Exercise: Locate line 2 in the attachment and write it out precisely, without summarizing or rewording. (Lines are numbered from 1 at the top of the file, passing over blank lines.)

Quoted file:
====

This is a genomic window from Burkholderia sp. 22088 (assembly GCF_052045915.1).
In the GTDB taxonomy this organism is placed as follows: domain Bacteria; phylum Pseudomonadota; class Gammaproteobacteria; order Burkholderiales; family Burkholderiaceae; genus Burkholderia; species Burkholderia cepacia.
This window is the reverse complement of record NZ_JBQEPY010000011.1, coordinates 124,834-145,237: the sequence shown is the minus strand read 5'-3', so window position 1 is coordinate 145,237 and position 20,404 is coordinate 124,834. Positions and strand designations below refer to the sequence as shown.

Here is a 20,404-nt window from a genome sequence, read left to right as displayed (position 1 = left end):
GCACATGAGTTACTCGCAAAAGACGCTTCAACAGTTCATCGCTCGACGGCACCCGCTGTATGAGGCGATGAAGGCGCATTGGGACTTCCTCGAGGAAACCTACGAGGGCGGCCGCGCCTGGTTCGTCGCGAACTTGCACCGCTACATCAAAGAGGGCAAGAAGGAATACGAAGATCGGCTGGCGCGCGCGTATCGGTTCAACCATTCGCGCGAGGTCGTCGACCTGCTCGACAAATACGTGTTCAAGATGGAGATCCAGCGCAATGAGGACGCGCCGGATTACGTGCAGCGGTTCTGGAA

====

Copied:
In the GTDB taxonomy this organism is placed as follows: domain Bacteria; phylum Pseudomonadota; class Gammaproteobacteria; order Burkholderiales; family Burkholderiaceae; genus Burkholderia; species Burkholderia cepacia.